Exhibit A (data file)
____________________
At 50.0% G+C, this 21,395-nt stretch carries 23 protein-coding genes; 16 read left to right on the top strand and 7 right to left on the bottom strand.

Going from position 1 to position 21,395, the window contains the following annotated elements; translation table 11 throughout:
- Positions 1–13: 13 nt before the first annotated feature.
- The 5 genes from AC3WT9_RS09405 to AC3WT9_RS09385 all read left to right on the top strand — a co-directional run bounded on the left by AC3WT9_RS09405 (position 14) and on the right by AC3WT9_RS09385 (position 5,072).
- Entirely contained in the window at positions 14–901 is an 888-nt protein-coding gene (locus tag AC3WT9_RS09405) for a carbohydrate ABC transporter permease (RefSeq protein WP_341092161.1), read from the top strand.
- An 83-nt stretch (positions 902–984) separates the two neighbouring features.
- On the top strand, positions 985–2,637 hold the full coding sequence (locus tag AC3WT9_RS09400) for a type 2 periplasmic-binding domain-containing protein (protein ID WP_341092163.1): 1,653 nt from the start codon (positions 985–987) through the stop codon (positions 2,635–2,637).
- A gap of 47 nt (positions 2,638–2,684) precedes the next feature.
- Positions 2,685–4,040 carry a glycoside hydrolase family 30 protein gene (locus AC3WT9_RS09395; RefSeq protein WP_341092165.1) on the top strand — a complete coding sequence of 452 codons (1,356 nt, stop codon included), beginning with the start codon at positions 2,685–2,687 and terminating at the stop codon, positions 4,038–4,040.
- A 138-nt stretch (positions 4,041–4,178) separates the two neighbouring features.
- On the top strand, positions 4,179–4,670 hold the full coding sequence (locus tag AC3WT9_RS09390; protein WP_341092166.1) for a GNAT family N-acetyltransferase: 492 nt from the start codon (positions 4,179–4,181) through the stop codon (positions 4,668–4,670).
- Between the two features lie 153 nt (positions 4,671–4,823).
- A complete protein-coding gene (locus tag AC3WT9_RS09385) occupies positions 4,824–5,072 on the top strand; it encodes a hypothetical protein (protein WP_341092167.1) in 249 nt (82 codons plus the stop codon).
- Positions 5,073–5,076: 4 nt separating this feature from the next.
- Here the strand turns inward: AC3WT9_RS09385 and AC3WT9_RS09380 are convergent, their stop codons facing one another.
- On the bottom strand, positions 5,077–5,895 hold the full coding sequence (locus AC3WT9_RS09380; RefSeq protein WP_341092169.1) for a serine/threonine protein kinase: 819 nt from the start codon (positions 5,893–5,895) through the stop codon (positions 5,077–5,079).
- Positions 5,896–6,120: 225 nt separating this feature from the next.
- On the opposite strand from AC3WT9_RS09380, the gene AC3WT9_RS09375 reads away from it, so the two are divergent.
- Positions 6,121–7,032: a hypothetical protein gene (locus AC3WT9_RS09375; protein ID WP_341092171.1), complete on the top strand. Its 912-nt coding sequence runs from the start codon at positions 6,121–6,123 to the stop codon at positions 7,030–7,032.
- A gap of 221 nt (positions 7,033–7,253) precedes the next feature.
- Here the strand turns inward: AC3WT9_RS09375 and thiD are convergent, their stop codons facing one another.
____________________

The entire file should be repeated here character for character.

At 50.0% G+C, this 21,395-nt stretch carries 23 protein-coding genes; 16 read left to right on the top strand and 7 right to left on the bottom strand.

Going from position 1 to position 21,395, the window contains the following annotated elements; translation table 11 throughout:
- Positions 1–13: 13 nt before the first annotated feature.
- The 5 genes from AC3WT9_RS09405 to AC3WT9_RS09385 all read left to right on the top strand — a co-directional run bounded on the left by AC3WT9_RS09405 (position 14) and on the right by AC3WT9_RS09385 (position 5,072).
- Entirely contained in the window at positions 14–901 is an 888-nt protein-coding gene (locus tag AC3WT9_RS09405) for a carbohydrate ABC transporter permease (RefSeq protein WP_341092161.1), read from the top strand.
- An 83-nt stretch (positions 902–984) separates the two neighbouring features.
- On the top strand, positions 985–2,637 hold the full coding sequence (locus tag AC3WT9_RS09400) for a type 2 periplasmic-binding domain-containing protein (protein ID WP_341092163.1): 1,653 nt from the start codon (positions 985–987) through the stop codon (positions 2,635–2,637).
- A gap of 47 nt (positions 2,638–2,684) precedes the next feature.
- Positions 2,685–4,040 carry a glycoside hydrolase family 30 protein gene (locus AC3WT9_RS09395; RefSeq protein WP_341092165.1) on the top strand — a complete coding sequence of 452 codons (1,356 nt, stop codon included), beginning with the start codon at positions 2,685–2,687 and terminating at the stop codon, positions 4,038–4,040.
- A 138-nt stretch (positions 4,041–4,178) separates the two neighbouring features.
- On the top strand, positions 4,179–4,670 hold the full coding sequence (locus tag AC3WT9_RS09390; protein WP_341092166.1) for a GNAT family N-acetyltransferase: 492 nt from the start codon (positions 4,179–4,181) through the stop codon (positions 4,668–4,670).
- Between the two features lie 153 nt (positions 4,671–4,823).
- A complete protein-coding gene (locus tag AC3WT9_RS09385) occupies positions 4,824–5,072 on the top strand; it encodes a hypothetical protein (protein WP_341092167.1) in 249 nt (82 codons plus the stop codon).
- Positions 5,073–5,076: 4 nt separating this feature from the next.
- Here the strand turns inward: AC3WT9_RS09385 and AC3WT9_RS09380 are convergent, their stop codons facing one another.
- On the bottom strand, positions 5,077–5,895 hold the full coding sequence (locus AC3WT9_RS09380; RefSeq protein WP_341092169.1) for a serine/threonine protein kinase: 819 nt from the start codon (positions 5,893–5,895) through the stop codon (positions 5,077–5,079).
- Positions 5,896–6,120: 225 nt separating this feature from the next.
- On the opposite strand from AC3WT9_RS09380, the gene AC3WT9_RS09375 reads away from it, so the two are divergent.
- Positions 6,121–7,032: a hypothetical protein gene (locus AC3WT9_RS09375; protein ID WP_341092171.1), complete on the top strand. Its 912-nt coding sequence runs from the start codon at positions 6,121–6,123 to the stop codon at positions 7,030–7,032.
- A gap of 221 nt (positions 7,033–7,253) precedes the next feature.
- Here the strand turns inward: AC3WT9_RS09375 and thiD are convergent, their stop codons facing one another.